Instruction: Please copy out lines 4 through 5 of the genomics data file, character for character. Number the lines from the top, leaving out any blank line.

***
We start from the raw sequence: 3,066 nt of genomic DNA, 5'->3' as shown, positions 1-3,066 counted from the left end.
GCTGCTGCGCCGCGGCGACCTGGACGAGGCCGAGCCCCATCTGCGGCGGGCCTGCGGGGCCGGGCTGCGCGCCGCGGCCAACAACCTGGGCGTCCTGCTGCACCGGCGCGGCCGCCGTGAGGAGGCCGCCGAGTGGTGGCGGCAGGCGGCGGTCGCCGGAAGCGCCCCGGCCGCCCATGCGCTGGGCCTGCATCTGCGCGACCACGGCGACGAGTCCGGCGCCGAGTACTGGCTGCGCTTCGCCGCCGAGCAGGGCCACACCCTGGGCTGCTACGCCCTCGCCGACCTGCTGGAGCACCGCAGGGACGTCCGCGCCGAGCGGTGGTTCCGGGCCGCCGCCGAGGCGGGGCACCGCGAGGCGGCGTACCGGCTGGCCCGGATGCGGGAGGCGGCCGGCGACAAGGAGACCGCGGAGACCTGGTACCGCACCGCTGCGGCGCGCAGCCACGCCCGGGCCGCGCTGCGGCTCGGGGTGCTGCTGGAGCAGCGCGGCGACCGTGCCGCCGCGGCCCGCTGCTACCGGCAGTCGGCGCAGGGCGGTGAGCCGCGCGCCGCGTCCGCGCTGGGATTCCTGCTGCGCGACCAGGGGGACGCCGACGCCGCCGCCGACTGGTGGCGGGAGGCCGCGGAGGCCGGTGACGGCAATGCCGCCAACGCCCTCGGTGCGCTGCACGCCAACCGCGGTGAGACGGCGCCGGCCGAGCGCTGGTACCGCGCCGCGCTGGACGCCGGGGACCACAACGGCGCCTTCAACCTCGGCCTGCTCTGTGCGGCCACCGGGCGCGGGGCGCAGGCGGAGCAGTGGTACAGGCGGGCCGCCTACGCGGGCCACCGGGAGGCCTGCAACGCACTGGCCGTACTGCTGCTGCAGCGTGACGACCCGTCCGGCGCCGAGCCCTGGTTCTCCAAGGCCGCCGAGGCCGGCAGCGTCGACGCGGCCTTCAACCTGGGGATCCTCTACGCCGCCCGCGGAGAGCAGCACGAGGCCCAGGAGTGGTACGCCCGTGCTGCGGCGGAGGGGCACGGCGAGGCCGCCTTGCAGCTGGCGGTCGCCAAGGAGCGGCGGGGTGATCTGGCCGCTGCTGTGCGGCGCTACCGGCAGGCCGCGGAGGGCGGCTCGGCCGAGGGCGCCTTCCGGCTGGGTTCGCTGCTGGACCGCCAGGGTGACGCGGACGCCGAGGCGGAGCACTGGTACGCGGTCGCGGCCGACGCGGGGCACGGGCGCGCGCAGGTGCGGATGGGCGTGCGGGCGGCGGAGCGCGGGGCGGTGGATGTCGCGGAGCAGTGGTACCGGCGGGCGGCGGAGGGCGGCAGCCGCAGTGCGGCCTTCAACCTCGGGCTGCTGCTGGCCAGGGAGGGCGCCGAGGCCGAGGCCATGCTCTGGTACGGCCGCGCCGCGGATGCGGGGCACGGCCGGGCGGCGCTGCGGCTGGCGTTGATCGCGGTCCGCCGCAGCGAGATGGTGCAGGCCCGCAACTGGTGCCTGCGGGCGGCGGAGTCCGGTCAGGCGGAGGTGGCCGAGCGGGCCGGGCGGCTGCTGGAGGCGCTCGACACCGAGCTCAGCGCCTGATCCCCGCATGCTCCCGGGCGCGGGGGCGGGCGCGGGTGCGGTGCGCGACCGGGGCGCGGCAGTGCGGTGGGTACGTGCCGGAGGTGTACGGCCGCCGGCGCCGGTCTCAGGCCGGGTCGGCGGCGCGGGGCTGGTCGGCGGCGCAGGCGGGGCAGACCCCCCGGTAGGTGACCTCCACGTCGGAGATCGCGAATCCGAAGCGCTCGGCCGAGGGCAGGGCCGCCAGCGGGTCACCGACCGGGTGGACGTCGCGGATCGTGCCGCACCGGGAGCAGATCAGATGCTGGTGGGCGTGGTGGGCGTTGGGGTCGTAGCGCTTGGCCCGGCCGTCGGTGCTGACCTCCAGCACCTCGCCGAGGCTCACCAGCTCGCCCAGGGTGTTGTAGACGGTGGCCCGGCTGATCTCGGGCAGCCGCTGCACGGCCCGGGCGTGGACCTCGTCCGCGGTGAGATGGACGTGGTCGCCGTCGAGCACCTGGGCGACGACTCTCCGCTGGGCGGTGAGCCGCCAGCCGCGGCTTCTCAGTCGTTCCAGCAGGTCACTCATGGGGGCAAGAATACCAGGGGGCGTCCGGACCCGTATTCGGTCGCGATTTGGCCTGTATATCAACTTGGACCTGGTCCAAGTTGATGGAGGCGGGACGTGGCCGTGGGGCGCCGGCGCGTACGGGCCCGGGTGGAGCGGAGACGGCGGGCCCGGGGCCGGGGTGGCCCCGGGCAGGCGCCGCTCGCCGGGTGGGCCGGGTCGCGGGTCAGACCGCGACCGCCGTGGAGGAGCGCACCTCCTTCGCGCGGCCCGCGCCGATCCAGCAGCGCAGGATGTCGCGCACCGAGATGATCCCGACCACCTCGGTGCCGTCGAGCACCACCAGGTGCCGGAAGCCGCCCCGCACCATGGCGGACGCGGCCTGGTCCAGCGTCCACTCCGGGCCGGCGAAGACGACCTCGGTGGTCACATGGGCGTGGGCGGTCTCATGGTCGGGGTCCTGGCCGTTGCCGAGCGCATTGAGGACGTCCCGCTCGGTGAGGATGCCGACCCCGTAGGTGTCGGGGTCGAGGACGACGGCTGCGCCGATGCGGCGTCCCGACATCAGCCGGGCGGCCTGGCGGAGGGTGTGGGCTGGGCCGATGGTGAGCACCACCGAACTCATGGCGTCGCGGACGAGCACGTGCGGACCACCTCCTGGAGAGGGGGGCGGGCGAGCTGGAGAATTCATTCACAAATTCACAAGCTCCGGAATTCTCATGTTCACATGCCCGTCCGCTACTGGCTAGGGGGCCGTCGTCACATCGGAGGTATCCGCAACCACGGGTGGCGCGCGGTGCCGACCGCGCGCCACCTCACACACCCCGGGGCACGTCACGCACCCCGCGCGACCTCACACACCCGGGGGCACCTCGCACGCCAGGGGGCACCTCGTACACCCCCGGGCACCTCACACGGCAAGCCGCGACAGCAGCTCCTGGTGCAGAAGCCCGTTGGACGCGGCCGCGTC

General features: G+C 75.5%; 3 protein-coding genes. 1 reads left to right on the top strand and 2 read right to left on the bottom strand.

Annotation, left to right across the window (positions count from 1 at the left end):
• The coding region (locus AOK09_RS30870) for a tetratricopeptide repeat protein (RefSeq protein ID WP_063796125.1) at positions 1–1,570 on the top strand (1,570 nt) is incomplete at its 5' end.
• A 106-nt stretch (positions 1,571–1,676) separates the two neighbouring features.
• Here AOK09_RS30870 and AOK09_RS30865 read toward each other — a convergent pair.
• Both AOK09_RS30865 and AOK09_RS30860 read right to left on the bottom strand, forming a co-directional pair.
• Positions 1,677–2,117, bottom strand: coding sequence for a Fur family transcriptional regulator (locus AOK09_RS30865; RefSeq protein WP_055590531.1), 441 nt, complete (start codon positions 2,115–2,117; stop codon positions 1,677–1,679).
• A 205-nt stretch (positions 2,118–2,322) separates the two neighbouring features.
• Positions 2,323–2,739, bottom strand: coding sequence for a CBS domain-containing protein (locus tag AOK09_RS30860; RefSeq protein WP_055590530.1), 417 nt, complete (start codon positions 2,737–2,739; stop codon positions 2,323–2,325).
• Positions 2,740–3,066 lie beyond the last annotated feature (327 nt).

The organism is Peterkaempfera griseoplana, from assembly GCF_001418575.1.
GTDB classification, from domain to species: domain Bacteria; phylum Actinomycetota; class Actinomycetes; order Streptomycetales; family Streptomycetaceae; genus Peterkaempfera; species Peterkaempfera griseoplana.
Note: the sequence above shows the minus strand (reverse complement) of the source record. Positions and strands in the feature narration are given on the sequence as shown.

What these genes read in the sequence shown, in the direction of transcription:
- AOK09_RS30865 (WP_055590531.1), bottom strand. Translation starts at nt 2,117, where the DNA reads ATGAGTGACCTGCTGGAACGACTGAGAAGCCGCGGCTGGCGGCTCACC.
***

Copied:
Annotation, left to right across the window (positions count from 1 at the left end):
• The coding region (locus AOK09_RS30870) for a tetratricopeptide repeat protein (RefSeq protein ID WP_063796125.1) at positions 1–1,570 on the top strand (1,570 nt) is incomplete at its 5' end.